The Book of Luminaries and the Book of Dreams

The last three portions of the Book of Enoch, the last three material elements which have been incorporated into the text of 1 Enoch, are considerably shorter than the first two which most likely represent the most ancient traditions.  These three sections are called the Book of Luminaries, the Book of Dreams, and the Epistle of Enoch respectively.  These three sections also represent more diverse elements in regard to their teachings.  The Book of the Watchers and the Book of Parables (including the Book of Noah) represent apocalyptic traditions both protological, in describing the origin of evil, and eschatological, in describing its final destiny.  These apocalyptic traditions became formative for Jewish communities in Ethiopia, Egypt, and even in Palestine (such as Qumran).  These latter portions of the Book of Enoch, then, represent reflections of those communities upon the history of Israel and their place in it as well as the ordering of their communities.  Enochic literature historically produced such prophetic communities with features that would be incorporated into later Christian monastic traditions, not coincidentally beginning in some of the same regions of the world.  As has already been seen, several New Testament texts, including St. Matthew’s Gospel and the General Epistles, are grounded more deeply in Enochic Judaism than the Torah-based Judaism of the Pharisees which would evolve into Rabbinic Judaism centuries later.

The Book of Luminaries currently constitutes chapters 72-82 of 1 Enoch.  The primary purpose of this material is to layout the basis of the Enochic calendar.  Ultimately, this is a 364-day solar calendar, divided into four quarters of three 30 day months with a single day inserted between the quarters.  Enoch is granted a vision of the heavenly host, the sun, moon, and stars, and their paths through the heavens during the various quarters, or seasons, of the year.  The conception of these members of the heavenly host as beings traveling in chariots is consonant with the general Second Temple view of the sun, moon, and stars.  These angelic beings are tasked with two things, participation in God’s governance of creation (Gen 1:16; Ps 136:8), and communicating on behalf of God, in particular regarding times and seasons (Gen 1:14; Ps 104:19).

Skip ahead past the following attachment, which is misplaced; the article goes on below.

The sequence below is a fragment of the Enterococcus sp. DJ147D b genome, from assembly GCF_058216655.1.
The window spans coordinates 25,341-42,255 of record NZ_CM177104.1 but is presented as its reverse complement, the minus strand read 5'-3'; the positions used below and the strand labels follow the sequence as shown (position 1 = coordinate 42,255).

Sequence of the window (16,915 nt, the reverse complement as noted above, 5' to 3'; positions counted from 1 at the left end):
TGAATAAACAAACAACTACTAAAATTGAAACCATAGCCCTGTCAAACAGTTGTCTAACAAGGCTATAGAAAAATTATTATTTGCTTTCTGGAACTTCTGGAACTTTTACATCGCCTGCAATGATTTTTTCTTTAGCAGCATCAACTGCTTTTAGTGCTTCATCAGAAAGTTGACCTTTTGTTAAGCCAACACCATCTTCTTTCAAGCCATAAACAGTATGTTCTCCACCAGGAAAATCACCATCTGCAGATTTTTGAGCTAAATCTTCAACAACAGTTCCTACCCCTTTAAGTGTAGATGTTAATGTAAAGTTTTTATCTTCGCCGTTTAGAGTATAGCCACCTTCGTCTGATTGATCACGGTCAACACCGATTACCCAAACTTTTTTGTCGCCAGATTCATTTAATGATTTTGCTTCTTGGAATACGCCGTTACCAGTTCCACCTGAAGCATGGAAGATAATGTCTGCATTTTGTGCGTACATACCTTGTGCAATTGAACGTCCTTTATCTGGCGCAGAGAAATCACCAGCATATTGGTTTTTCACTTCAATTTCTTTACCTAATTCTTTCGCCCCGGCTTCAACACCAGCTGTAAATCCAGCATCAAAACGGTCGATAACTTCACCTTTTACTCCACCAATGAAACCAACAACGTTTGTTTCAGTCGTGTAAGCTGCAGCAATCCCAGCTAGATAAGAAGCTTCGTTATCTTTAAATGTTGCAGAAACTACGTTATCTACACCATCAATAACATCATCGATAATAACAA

After a detailed accounting of dates and seasons, laying out the calendar in prose, the Archangel Uriel makes an application of what might otherwise be merely an obscurantist curiosity of ancient timekeeping (1 Enoch 80-81).  The movements of the sun, moon, and stars are described repeatedly as following Divine ‘laws’.  Their regularity and obedience are perfect.  This is placed in contrast to the way in which humanity conducts itself vis a vis the law of God.  It speaks not only of certain stars that will transgress their laws and be cast out of heaven to the earth as well as those who dwell upon the earth who are disobedient (81:3-4).  To sin is therefore to separate one’s self from the order of God’s creation.  The way in which the will of God is obeyed in heaven is contrasted with the state of disobedience on earth, with these very angelic beings recording all the deeds of men on heavenly tablets or in heavenly books (81:1-4; cf. Rev. 20:12).

The Book of Luminaries concludes with Enoch delivering the books containing his visions to Methuselah to be preserved for posterity (81:5-82:3).  This is connective tissue likely intended to splice the contents of the Book of Luminaries into the larger whole.  The following section of First Enoch is the Book of Dreams.  Now chapters 83-90 of the Book of Enoch, the Book of Dreams consists of Enoch relating a series of his visions to Methuselah, his descendant, causing the introduction of Methuselah at the end of the Book of Luminaries to serve as a segue.